My point is:

    If you *design* a set of collaborating classes, you naturally come in touch with the basic design patterns.

    But this does not happen automatically. You must *know* about patterns, must *think* in terms of them and must *play* with variants of them to really get a benefit, IMHO.

    Armin Reichert
      

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    1. Klaus Meffert Post author
      Hello Armin,

      thanx a lot for your long comment on the subject of Design Patterns.

      As you said, Patterns are an old subject. To my concrete knowledge Bertrand Meyer mentioned something comparable in the 1980’s. Yet it is a quite old matter, it seems interesting enough for SAP to get involved in it.

      I totally agree with your remark that knowledge of Design Patterns and the ability to use them “does not happen automatically. You must *know* about patterns, must *think* in terms of them and must *play* with variants of them to really get a benefit, IMHO”.

      Perhaps this the most interesting point: How is one lead to know and be able to apply (Design) Patterns? Which tools should help the developer (if not even persons on a more abstract level)?
      IMTTNSHO (In my this time not so humble opinion) SAP’s way of offering tools support for patterns in general is a good one (declarative development of UI’s).

      Regards

      Klaus

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  3. Dale Seng
    The tendency from people (that probably don’t even use them) is to start calling everything a design pattern.  This is, to a great extent, where the hype comes from.

    With respect to taking a lot of tinkering before becoming valuable, yes, I agree 100%.  After reading the GoF book, I was lost on all but about 4 patterns.  But have found I can think in quite a few patterns now.  It took time and (especially important) seeing examples of how patterns were applied (by somebody smarter than I).  But yes, it takes a lot of time.  Is it worth it?  I think that depends on whether you want your code to be an art form (back to the elegance versus functionality debate that dates back to the first programs ever written).

    –Dale–

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  4. Homam Alsayed
    Klaus,

    I agree with you in general. I would even venture to say that less than 10% of object-oriented developers (note the OO qualification) *conciously* use patterns.

    Sure, patterns are used more by API and framework designers because the GoF patterns are geared mainly toward this category.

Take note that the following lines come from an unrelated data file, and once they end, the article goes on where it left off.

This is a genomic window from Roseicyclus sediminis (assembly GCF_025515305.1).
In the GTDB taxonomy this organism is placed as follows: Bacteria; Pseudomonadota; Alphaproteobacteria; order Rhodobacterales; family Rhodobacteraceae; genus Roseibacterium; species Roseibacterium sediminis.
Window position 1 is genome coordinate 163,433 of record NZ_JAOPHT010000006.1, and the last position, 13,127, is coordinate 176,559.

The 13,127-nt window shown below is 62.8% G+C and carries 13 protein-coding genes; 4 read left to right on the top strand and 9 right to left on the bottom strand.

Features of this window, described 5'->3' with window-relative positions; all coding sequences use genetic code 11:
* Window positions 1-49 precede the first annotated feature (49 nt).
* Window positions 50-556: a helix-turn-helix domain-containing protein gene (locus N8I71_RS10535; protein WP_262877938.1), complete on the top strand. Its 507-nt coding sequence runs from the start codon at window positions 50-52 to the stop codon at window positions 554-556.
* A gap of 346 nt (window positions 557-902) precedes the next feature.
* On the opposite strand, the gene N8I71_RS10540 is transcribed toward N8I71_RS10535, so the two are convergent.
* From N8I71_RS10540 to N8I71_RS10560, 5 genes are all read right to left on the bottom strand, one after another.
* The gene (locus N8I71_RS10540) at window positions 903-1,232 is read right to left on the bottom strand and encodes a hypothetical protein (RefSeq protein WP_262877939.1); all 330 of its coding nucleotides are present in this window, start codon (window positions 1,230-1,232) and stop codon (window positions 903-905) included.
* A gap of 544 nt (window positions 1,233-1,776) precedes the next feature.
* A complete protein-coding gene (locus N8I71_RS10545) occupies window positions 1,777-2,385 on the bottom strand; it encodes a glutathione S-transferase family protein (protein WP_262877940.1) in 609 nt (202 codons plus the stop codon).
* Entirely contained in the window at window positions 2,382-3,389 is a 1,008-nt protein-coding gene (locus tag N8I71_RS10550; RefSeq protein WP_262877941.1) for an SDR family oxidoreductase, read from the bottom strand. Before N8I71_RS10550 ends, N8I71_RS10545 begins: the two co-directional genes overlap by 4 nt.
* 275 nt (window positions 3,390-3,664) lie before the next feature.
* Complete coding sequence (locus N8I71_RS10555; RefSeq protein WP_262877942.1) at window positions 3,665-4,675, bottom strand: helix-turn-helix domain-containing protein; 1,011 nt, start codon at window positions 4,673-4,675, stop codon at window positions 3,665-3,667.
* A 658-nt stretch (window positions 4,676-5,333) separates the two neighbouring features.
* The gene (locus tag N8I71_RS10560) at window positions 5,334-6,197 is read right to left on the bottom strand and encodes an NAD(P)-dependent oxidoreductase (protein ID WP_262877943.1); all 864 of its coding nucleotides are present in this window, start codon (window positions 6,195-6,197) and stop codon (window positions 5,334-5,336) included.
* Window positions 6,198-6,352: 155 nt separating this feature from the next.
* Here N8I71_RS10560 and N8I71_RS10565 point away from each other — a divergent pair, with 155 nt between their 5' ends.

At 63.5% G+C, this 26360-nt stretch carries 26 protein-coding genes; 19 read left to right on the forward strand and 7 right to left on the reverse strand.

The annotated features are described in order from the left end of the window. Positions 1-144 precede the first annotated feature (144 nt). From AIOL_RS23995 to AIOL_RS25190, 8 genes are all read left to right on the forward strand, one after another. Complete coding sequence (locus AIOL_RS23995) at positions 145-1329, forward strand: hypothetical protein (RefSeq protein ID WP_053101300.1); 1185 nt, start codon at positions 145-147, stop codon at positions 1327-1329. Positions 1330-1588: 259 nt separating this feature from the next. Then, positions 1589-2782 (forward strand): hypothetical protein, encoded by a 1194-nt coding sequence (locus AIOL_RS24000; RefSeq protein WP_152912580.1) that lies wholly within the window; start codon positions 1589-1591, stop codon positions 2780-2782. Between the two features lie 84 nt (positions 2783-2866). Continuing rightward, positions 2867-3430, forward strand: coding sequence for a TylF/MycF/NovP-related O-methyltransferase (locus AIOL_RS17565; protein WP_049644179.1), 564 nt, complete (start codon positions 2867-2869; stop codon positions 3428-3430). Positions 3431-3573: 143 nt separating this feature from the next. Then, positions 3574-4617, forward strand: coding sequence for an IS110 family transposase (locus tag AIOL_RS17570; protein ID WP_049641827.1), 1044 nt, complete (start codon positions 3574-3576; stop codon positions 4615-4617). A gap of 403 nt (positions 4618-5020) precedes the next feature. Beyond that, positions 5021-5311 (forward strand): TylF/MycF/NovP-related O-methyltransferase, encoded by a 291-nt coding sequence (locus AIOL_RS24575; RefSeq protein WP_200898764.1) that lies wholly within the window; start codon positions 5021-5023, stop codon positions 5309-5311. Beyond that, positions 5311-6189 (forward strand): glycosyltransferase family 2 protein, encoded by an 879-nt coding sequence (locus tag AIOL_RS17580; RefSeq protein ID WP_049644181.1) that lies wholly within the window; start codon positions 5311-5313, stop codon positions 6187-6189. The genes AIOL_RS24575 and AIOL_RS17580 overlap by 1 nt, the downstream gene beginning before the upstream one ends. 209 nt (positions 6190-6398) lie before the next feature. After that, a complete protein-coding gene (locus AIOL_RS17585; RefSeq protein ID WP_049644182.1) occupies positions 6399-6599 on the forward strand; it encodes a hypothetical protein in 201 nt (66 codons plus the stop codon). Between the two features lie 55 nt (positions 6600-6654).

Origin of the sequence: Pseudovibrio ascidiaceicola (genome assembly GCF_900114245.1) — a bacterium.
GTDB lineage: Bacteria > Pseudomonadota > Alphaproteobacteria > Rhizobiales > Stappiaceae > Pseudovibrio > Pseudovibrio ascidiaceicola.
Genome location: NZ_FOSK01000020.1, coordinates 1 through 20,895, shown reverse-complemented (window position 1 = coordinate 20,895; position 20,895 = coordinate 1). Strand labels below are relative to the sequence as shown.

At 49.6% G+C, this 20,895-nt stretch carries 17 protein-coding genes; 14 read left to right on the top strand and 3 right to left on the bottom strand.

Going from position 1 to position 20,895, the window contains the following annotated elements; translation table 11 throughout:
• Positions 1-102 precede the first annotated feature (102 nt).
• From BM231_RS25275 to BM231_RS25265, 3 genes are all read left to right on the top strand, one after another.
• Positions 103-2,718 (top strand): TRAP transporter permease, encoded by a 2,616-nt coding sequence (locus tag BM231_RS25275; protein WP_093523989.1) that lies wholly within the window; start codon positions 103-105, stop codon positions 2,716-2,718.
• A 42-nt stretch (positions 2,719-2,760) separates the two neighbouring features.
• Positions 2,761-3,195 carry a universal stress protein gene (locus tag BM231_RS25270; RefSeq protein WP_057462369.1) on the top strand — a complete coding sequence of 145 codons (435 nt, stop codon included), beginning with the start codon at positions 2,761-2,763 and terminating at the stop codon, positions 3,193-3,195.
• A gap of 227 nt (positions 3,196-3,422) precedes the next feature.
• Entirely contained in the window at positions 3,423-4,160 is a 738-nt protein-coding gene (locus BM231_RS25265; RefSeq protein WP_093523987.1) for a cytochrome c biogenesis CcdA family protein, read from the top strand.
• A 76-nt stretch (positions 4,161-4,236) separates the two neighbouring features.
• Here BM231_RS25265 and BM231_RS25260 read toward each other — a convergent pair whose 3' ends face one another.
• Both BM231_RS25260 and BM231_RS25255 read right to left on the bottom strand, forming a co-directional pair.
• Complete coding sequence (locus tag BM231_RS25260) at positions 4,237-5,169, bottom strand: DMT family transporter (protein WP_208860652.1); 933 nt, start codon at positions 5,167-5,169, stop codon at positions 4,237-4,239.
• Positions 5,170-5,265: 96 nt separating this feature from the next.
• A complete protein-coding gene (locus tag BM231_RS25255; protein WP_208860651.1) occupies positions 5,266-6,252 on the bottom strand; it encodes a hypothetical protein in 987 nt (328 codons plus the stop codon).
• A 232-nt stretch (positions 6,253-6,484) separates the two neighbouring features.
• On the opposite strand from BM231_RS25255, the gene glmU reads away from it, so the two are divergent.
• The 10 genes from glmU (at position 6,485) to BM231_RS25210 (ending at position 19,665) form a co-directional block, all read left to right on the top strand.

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  5. Anonymous
    Just one thought – you don’t invent patterns. patterns are proven solutions to well-known problems. Hopefully, the SAP programmers use such proven solutions. One idea of patterns is to capture and share such knowledge. However, it seems to be hard for an expert to explain (and write down) his nifty day-to-day tricks.

    Internally, we are doing this for security (in the security area you can see many well-known problems and most people are happy to apply a proven solution in the 1st run) – the product standard security describes solutions for common problems – we don’t call this patterns.

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    1. Klaus Meffert Post author
      Markus,

      I agree with you that it is problematic to talk of “inventing patterns”. They evolve and represent templates/solutions to sort of recurring problems.

      But in my opinion, the definition of a design pattern could be extended/modified. Someone being ingenious could think of a cool mechanism to solve a certain problem. He documents it. Then, it is not yet a pattern, in your opinion (it only can be called a pattern after approved usage).

      This seems kind of philosophical to me. I would therefor allow the term of inventing patterns.

      Regards

      Klaus

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    2. Klaus Meffert Post author
      Markus,

      I agree with you that it is problematic to talk of “inventing patterns”. They evolve and represent templates/solutions to sort of recurring problems.

      But in my opinion, the definition of a design pattern could be extended/modified. Someone being ingenious could think of a cool mechanism to solve a certain problem. He documents it. Then, it is not yet a pattern, in your opinion (it only can be called a pattern after approved usage).

      This seems kind of philosophical to me. I would therefor allow the term of inventing patterns.

      Regards

      Klaus

      PS: I posted this comment beforehand but with the first posting it did not appear in the weblog but only on the list of recent comments. Perhaps it helps with bug fixing that I tell you that before posting my comment some time passed by.

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      1. Klaus Ziegler
        Hello Klaus,
        I think the term ‘extending/modifying’ patterns needs clarification. From my point of view patterns offer 2 big advantages:

        First, they provide you with a way to solve issues using a proven solution.

        Second, design patterns make communication more efficient. Developers can immediately picture the high-level design in their heads when they refer the name of the pattern used to solve a issue.

        If a pattern is modified (or in case of a pattern inflation) again each solution has to be explained in detail.

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      2. Klaus Ziegler
        Hello Klaus,
        I think the term ‘extending/modifying’ patterns needs clarification. From my point of view patterns offer 2 big advantages:

        First, they provide you with a way to solve issues using a proven solution.